South Africa’s New Urbanism

New urbanism takes off as mixed-use developments continue to grow, writes Carola Koblitz.

Mixed-used developments now seem the order of the day in South Africa, but the development landscape is as diverse as the mix within each project, ranging from ambitious “cities” spread horizontally across hundreds of hectares to compact downtown high-rise complexes with public gardens towering above the cityscape.

What they all have in common is the way in which developers are turning their sites towards the creation of new neighbourhoods and communities that embrace the principles originally coined by the “new urbanism” movement that first arose in the USA in the 1990s.

LARGE-SCALE DEVELOPMENTS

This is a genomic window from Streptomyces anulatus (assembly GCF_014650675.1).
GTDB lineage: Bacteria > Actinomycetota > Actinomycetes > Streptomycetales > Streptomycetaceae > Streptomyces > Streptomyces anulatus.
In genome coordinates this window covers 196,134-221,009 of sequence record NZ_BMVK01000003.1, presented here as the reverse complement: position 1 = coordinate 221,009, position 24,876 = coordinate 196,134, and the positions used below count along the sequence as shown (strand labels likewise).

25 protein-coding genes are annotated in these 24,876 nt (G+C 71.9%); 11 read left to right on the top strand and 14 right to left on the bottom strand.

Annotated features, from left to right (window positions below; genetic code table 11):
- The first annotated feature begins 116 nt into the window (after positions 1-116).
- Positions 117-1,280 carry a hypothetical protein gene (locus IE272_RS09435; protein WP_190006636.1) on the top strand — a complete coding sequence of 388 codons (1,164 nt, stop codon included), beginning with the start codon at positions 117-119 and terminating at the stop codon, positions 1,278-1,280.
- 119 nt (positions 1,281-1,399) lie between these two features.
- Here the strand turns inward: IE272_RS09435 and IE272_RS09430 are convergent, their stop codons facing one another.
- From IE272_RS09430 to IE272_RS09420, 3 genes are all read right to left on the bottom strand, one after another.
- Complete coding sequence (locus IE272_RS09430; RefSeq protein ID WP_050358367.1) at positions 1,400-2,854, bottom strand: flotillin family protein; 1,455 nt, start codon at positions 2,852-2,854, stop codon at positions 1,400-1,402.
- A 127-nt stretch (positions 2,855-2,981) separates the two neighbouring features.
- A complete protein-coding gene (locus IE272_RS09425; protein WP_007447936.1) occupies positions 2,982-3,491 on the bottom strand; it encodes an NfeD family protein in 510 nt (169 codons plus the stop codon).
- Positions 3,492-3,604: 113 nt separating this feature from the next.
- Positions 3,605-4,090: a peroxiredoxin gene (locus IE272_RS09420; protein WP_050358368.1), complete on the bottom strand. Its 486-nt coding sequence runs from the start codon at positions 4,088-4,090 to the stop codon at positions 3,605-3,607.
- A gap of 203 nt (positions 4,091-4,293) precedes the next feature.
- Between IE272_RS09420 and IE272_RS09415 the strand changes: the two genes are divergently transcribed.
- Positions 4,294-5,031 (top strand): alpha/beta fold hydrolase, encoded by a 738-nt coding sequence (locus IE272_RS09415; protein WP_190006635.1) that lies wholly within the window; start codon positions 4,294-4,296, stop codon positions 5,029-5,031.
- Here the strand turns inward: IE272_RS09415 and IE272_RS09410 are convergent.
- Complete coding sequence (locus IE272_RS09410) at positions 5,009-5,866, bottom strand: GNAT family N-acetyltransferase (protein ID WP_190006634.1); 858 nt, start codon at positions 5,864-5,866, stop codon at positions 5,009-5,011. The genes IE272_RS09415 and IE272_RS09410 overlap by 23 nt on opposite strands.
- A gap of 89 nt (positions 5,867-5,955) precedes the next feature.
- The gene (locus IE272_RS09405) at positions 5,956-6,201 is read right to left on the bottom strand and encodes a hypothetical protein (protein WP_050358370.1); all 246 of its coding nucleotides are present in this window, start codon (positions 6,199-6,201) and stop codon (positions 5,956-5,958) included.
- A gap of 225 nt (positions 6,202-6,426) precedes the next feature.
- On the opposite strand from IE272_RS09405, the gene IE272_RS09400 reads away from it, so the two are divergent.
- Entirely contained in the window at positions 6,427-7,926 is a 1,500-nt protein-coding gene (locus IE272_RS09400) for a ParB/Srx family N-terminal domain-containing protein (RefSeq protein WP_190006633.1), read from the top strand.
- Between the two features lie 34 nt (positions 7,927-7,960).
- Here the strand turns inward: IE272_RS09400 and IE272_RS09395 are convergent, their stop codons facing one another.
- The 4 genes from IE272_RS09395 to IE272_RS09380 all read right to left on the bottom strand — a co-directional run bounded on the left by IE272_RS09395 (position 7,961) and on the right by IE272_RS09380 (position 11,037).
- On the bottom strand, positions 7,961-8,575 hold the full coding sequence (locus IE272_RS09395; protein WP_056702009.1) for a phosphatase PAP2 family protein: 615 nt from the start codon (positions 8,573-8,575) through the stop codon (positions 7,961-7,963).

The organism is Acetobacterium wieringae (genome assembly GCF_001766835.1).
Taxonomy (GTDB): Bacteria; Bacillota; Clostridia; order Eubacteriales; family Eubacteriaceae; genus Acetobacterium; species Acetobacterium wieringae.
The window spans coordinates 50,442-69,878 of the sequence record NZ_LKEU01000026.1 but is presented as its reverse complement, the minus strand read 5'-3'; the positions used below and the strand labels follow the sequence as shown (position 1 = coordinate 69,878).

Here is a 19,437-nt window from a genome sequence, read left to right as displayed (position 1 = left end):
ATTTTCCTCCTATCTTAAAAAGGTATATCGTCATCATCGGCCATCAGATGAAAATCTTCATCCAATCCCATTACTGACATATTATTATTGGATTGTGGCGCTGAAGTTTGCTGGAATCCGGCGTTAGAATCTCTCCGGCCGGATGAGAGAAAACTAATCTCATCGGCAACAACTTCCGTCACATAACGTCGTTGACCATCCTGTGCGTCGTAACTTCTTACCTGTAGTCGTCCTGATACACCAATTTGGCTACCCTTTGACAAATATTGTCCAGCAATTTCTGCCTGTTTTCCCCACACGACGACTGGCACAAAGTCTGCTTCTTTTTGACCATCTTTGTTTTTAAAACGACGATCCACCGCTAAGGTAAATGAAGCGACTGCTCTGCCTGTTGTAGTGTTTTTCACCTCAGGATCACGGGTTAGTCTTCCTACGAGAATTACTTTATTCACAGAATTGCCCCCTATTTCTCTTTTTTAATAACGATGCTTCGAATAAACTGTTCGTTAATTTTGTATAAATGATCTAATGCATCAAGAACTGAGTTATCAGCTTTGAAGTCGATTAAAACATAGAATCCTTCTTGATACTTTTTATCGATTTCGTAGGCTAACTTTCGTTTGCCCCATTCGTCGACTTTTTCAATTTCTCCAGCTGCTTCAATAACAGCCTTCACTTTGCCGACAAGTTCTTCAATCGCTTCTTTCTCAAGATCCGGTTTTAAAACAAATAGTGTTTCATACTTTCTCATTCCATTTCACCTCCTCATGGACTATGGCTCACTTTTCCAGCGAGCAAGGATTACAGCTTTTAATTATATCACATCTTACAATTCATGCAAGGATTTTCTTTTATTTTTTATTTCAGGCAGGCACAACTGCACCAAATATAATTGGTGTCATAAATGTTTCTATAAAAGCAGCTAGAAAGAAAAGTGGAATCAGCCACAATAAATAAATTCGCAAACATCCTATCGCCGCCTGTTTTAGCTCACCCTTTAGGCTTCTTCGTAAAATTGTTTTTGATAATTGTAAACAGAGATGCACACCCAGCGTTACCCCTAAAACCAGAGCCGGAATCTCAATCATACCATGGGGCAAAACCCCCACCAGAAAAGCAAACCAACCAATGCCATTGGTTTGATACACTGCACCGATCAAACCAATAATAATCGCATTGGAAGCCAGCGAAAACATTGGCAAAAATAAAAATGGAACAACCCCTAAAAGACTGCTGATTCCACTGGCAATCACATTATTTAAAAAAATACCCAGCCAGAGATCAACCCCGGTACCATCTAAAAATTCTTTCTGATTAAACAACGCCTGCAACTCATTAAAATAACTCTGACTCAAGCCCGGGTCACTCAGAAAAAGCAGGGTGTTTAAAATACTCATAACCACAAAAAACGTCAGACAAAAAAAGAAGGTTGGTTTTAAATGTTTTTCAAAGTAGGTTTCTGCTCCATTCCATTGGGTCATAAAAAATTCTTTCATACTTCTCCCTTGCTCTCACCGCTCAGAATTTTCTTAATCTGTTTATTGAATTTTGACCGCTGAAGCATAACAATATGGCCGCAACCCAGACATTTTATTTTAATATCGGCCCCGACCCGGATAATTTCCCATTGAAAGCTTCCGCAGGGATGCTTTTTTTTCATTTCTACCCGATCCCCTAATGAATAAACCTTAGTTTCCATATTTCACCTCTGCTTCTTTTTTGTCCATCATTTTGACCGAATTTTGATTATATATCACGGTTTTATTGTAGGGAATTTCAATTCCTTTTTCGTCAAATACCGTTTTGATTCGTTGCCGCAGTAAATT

The Waterfall City project was named as the Best International Mixed-use Development (a first for Africa) for the second year running at the recent International Property Awards held in London in December. Situated 10km north of Sandton, the project began in 2004 and completion is expected by 2027.

At 2 200 hectares, it is believed to be the largest development of its kind to date in South Africa. The project will ultimately combine 28 000 residential units housing about 80 000 people, with around 1.6 million m2 of commercial, office and retail space (including the Mall of Africa shopping centre) accommodating a further 80 000 people.

According to Jessica van der Walt, executive for sales, rentals, marketing and operations for Century Property Developments (one of the residential development companies involved in the overall Waterfall Management Company), when planning a development such as this, “a clear balance between what infrastructure will work for residents and what will work overall is necessary to ensure the project’s success”.